Friday, May 30, 2014

Non-Market Factor Analysis and Emerging Technologies

A recent Forbes article provides information on how a CMU invention, Surtrac (Scalable Urban Traffic Control), has reduced travel time by 25 percent and vehicular emissions by 21 percent in its current deployment area in Pittsburgh.  This technology reduces energy consumption as well as congestion plays a role in how much energy we use for transportation.  As worthy as this technology is, however, it faces challenges in entering the marketplace...and opportunities as well.

At a recent class I taught this Spring, two CMU students developed a non-market strategic analysis that provide both opportunities and challenges for Surtrac to enter the marketplace.  You can see this report and others at:

What is a non-market factor?  And why does a strategic plan need to be developed for them for emerging technologies?  Entrepreneurs and innovators interested in commercializing technology in the biomedical, energy, transportation, information technology, robotics, aerospace, food, healthcare, and other industries require more than knowing whether a technology works and the potential market.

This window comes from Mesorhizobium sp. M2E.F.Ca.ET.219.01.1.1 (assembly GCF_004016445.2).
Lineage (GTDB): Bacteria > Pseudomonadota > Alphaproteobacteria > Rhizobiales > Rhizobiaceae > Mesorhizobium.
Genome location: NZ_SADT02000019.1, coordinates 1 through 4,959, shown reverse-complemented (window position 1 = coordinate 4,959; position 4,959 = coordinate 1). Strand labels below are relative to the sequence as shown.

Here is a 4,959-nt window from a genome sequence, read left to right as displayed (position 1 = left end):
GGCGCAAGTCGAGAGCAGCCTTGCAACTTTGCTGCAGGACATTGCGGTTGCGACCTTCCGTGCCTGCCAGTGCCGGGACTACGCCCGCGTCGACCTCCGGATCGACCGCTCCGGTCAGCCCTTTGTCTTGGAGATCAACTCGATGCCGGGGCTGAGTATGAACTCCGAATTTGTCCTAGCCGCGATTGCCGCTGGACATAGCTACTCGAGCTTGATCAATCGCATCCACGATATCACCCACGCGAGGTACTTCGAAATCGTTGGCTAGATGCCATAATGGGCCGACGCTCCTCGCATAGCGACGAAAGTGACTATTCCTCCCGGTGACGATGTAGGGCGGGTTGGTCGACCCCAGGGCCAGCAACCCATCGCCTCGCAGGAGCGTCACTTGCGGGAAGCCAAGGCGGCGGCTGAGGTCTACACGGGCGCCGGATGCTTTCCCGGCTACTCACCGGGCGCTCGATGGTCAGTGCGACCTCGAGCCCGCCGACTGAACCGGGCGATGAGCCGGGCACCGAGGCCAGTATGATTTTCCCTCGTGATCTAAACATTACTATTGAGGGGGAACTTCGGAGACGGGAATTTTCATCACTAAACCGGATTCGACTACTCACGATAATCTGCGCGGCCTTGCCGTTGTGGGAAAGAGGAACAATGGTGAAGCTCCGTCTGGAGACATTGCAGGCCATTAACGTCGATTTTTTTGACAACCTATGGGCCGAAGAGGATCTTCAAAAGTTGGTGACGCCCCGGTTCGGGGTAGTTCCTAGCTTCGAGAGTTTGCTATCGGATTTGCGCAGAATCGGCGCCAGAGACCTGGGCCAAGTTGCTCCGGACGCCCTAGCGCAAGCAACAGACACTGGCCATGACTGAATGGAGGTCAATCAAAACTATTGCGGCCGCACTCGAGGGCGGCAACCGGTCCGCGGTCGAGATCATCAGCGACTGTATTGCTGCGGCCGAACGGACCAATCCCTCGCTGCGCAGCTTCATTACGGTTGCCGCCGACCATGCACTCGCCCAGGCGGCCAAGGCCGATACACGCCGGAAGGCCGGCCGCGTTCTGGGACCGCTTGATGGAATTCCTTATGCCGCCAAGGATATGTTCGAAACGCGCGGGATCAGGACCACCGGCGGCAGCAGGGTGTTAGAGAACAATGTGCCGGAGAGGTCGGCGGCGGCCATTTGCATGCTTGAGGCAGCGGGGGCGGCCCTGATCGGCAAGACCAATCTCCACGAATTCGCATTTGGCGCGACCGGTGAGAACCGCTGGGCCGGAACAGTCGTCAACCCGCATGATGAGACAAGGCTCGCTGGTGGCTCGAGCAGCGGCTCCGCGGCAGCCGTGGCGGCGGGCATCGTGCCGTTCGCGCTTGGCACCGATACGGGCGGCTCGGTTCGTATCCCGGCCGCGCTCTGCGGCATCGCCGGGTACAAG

Non-market factors such as regulations, standards, and grants influence product, price, location, research, development, and testing, and other decisions.  As a result, public policies provide both opportunities and challenges for the commercialization of an invention.  Only by recognizing these opportunities or overcoming these challenges can an invention become a commercialized innovation.

Examples of opportunities include identifying the need for a new product or process as a result of a government-encouraged technological goal or regulation as well as the potential for Federal, state, or local governments to provide needed startup funds or as a possible early market for a new innovation.  Challenges include the need to address product-related issues such as environmental, health, and safety concerns; field testing; and manufacturing.  In some cases, an agency must approve a product before it can enter the marketplace.  Issues such as standards, patents, trademarks, copyright, open standard, open source, and reimbursement policies provide both opportunities and challenges to the entrepreneur or innovator and a non-market strategy is needed to address them.

Throughout this process, innovators may need to interface with policymakers to obtain the optimal benefit.  In sum, moving a new technology from invention from discovery to launch requires an innovation public policy strategy.

This summer, I'm planning to write an article about emerging technology non-market challenges and opportunities.  If you have any thoughts on the topic, I'd appreciate hearing from you.

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